A proposal to create government price controls in California for surgeries, hospital stays, doctor visits and other health care services died Friday when it failed to clear a key committee, but the author says he plans to bring it back next year.
The measure was a longshot from the beginning, but it drew national attention from health care policy observers. Hospitals, doctors and other influential health care providers lobbied intensely against the bill, which they said would lead to longer waits for medical care.
The bill has helped to change the national debate over health care costs and brought a wide variety of health care interests to the table, said Assemblyman Ash Kalra, a San Jose Democrat who wrote the bill.
"This is the type of attention and investment we need to find a solution to the skyrocketing costs of health care," Kalra said.
Kalra's proposal would have affected private health plans, including those offered by employers and purchased by individuals. A nine-member commission appointed by the governor and legislative leaders would have set prices for everything from physical exams to allergy tests to heart bypass surgery. No other state has such a requirement.
Prices would have been tied to Medicare's rate for a particular service or procedure, with that price as a floor. There would have been a process for doctors or hospitals to argue that their unique circumstances warrant payments higher than the state's standard rate.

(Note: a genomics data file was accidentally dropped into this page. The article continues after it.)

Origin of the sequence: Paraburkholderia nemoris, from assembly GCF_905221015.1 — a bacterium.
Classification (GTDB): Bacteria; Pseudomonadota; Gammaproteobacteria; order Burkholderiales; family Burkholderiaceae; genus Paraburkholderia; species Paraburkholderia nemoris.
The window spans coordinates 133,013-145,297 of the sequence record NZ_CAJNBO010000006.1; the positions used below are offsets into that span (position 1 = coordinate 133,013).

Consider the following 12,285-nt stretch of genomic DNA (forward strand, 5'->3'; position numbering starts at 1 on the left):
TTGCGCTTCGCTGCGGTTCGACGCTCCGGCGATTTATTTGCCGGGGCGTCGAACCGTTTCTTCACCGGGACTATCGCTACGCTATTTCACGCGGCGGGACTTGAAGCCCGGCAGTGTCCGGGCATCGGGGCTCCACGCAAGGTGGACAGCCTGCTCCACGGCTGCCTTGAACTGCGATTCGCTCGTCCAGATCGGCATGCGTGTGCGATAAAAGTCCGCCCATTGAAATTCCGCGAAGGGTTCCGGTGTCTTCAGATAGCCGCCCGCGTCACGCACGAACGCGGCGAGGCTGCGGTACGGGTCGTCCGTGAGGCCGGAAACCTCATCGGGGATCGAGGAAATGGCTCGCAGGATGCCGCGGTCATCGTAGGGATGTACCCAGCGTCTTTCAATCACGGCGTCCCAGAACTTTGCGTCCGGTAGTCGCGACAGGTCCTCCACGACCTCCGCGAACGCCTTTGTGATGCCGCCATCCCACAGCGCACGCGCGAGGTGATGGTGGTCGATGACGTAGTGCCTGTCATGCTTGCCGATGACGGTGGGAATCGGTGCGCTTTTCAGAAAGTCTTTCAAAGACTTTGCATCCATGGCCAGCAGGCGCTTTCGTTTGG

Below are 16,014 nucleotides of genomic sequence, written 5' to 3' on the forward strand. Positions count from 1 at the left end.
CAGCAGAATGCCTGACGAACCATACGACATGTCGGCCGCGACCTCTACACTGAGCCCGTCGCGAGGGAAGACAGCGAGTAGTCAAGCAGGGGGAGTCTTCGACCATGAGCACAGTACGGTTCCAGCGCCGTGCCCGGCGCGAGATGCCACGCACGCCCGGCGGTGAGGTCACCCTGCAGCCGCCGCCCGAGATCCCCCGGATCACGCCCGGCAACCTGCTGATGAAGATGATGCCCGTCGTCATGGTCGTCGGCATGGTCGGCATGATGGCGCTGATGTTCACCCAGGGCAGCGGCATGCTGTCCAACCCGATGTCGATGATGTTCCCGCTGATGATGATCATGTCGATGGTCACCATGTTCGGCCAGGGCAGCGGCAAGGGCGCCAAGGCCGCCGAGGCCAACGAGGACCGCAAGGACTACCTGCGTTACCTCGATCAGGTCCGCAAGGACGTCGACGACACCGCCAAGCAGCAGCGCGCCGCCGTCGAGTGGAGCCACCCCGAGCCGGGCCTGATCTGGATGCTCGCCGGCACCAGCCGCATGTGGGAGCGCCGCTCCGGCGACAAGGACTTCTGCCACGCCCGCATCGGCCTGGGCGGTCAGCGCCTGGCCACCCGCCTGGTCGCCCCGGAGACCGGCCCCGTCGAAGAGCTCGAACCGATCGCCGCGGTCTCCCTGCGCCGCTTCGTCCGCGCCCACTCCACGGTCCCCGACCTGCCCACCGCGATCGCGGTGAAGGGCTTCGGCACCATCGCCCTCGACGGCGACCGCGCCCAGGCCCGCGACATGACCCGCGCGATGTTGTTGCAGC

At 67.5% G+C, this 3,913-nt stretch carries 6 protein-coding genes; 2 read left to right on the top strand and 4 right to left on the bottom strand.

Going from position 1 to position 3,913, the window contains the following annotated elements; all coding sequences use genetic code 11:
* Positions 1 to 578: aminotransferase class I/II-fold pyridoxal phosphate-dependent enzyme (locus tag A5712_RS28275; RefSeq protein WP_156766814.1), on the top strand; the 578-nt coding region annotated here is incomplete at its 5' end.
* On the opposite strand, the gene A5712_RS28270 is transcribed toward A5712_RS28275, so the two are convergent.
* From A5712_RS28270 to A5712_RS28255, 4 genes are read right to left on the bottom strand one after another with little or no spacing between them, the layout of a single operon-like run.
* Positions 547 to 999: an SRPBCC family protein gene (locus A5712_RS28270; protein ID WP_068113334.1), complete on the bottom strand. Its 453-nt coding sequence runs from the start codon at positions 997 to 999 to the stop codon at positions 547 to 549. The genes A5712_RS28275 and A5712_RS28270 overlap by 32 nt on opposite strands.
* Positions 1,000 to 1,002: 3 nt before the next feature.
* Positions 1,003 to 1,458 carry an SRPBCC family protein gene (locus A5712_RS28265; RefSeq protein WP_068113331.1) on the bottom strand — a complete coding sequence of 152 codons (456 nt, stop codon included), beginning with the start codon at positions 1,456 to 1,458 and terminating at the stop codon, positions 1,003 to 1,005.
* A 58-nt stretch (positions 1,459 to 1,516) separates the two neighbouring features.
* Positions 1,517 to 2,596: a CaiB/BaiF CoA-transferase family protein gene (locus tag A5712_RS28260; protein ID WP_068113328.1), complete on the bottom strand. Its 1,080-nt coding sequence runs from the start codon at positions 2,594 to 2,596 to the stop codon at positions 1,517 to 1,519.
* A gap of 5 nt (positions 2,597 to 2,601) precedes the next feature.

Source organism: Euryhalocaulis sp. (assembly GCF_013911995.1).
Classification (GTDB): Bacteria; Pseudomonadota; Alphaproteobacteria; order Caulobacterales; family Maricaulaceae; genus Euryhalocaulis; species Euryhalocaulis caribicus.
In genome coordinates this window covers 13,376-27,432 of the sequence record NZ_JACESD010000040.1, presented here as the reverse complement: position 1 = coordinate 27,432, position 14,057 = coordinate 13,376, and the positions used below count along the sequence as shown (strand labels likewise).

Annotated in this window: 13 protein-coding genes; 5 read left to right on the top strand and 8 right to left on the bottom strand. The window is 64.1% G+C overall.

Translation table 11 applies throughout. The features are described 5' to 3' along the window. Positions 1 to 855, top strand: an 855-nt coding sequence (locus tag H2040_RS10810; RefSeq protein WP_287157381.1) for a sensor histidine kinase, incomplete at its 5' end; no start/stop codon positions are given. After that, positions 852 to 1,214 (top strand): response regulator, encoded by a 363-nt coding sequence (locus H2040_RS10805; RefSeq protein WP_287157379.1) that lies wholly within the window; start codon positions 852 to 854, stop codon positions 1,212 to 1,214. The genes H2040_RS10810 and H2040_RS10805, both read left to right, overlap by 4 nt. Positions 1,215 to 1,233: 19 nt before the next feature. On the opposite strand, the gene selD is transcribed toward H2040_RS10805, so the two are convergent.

It was backed by influential unions frustrated that health care costs are gobbling an increasing share of employee compensation.
Health care providers warned that price controls would encourage doctors to move out of state or retire, making it harder for people to see physicians when they're sick and force hospitals to lay off staff and in some cases shut down.
Theodore Mazer, a San Diego physician who is president of the California Medical Association, applauded the Assembly "for recognizing that this deeply flawed legislation would result in enormous costs to the state and restricted access to care for millions."
In recent decades, health care spending has risen faster than inflation and wages while employers and health plans have shifted more of the costs onto consumers through higher premiums, deductibles and copays. Americans spend more per capita on health care than citizens of other developed countries.
Meanwhile, a wave of consolidation by hospitals, physician groups and insurance companies has given industry players more power to demand higher rates.